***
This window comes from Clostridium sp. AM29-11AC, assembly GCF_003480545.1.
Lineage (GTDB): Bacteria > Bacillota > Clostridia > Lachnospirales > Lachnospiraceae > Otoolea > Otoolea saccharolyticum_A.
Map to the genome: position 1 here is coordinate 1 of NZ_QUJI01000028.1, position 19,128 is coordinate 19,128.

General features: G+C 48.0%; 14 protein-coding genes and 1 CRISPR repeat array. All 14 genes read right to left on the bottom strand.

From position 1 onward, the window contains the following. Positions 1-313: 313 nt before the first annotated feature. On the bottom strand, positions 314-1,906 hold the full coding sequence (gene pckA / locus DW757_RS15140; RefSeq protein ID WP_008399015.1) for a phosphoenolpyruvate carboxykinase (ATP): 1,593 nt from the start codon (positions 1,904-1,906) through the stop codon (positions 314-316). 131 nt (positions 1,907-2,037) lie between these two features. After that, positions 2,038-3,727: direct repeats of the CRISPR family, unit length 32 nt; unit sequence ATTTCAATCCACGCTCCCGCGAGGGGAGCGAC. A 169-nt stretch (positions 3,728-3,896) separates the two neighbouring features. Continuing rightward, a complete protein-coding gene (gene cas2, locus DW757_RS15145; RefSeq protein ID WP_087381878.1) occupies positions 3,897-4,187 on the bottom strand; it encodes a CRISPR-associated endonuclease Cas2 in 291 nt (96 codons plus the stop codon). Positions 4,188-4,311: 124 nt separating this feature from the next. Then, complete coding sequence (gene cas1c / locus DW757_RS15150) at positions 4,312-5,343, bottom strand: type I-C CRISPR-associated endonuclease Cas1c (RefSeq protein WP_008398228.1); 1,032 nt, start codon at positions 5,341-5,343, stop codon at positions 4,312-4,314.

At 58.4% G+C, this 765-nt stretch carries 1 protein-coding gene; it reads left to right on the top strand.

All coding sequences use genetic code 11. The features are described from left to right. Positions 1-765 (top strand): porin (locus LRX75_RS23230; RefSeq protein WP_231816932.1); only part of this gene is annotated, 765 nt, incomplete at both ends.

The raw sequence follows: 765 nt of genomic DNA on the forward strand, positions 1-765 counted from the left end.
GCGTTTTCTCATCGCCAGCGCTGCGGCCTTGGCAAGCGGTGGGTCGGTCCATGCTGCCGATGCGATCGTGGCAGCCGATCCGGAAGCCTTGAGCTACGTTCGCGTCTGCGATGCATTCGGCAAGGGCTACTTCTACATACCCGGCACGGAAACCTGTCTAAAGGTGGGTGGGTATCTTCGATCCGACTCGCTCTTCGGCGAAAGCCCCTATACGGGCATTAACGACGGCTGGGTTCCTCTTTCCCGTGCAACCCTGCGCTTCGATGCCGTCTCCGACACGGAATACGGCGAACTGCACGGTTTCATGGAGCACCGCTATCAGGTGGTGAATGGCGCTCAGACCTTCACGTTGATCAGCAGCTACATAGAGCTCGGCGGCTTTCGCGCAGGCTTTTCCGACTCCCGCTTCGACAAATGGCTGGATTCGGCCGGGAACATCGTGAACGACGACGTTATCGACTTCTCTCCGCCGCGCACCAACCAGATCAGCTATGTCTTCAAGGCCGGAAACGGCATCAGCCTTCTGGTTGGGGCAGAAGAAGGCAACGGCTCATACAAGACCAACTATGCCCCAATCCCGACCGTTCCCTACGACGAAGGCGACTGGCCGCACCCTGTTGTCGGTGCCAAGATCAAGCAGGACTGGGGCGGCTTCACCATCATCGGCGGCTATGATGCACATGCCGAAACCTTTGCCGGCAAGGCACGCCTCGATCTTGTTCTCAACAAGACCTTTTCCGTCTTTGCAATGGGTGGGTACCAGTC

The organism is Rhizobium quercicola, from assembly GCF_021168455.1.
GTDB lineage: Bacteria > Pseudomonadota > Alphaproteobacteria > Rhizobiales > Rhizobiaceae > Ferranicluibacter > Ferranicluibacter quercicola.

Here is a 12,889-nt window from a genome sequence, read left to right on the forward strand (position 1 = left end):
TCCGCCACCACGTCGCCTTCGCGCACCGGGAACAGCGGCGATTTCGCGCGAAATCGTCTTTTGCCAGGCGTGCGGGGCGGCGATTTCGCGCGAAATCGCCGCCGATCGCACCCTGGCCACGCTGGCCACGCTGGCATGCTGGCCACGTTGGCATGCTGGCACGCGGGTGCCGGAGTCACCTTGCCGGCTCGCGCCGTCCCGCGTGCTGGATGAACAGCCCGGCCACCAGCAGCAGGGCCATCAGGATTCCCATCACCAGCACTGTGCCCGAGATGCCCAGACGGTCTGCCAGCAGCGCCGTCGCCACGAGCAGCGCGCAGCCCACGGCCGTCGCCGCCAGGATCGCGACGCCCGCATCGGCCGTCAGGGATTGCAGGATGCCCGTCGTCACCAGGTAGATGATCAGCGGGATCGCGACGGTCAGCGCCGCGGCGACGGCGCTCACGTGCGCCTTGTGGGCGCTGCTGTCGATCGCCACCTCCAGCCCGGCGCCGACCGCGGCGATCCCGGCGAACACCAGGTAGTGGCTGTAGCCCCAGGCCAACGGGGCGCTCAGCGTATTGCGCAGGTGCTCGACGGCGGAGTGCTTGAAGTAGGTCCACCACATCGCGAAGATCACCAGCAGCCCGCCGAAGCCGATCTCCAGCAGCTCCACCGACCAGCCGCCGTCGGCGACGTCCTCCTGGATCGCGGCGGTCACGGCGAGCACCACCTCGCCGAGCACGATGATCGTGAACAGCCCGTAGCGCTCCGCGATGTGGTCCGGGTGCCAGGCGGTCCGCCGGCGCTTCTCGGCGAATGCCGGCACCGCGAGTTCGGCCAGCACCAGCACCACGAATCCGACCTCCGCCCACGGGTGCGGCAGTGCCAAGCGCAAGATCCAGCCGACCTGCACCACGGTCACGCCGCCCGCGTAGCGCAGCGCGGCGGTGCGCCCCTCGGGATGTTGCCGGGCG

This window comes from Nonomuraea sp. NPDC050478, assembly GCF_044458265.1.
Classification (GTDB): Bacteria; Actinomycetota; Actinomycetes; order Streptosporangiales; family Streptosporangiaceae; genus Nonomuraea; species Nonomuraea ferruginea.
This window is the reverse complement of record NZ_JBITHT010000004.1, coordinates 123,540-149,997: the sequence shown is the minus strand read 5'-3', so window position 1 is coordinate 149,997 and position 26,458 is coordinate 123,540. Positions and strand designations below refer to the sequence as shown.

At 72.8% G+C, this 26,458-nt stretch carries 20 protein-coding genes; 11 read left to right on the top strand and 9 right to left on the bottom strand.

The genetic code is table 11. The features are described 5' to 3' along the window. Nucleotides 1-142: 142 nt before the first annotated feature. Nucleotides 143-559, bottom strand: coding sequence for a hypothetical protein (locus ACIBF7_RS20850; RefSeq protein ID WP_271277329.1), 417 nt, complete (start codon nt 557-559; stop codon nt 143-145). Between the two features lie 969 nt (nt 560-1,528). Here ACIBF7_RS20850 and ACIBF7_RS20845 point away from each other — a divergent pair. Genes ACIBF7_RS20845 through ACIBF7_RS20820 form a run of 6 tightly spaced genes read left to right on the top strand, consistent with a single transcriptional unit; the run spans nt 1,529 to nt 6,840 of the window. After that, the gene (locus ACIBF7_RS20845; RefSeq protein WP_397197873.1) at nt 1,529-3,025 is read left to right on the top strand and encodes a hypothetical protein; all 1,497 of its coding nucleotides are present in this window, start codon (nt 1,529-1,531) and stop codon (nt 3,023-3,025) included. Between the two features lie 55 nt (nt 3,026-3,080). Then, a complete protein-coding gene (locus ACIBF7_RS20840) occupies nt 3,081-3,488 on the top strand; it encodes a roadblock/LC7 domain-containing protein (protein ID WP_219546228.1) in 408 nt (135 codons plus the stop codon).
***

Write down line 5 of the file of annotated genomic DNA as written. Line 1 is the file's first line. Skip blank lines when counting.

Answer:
From position 1 onward, the window contains the following. Positions 1-313: 313 nt before the first annotated feature. On the bottom strand, positions 314-1,906 hold the full coding sequence (gene pckA / locus DW757_RS15140; RefSeq protein ID WP_008399015.1) for a phosphoenolpyruvate carboxykinase (ATP): 1,593 nt from the start codon (positions 1,904-1,906) through the stop codon (positions 314-316). 131 nt (positions 1,907-2,037) lie between these two features. After that, positions 2,038-3,727: direct repeats of the CRISPR family, unit length 32 nt; unit sequence ATTTCAATCCACGCTCCCGCGAGGGGAGCGAC. A 169-nt stretch (positions 3,728-3,896) separates the two neighbouring features. Continuing rightward, a complete protein-coding gene (gene cas2, locus DW757_RS15145; RefSeq protein ID WP_087381878.1) occupies positions 3,897-4,187 on the bottom strand; it encodes a CRISPR-associated endonuclease Cas2 in 291 nt (96 codons plus the stop codon). Positions 4,188-4,311: 124 nt separating this feature from the next. Then, complete coding sequence (gene cas1c / locus DW757_RS15150) at positions 4,312-5,343, bottom strand: type I-C CRISPR-associated endonuclease Cas1c (RefSeq protein WP_008398228.1); 1,032 nt, start codon at positions 5,341-5,343, stop codon at positions 4,312-4,314.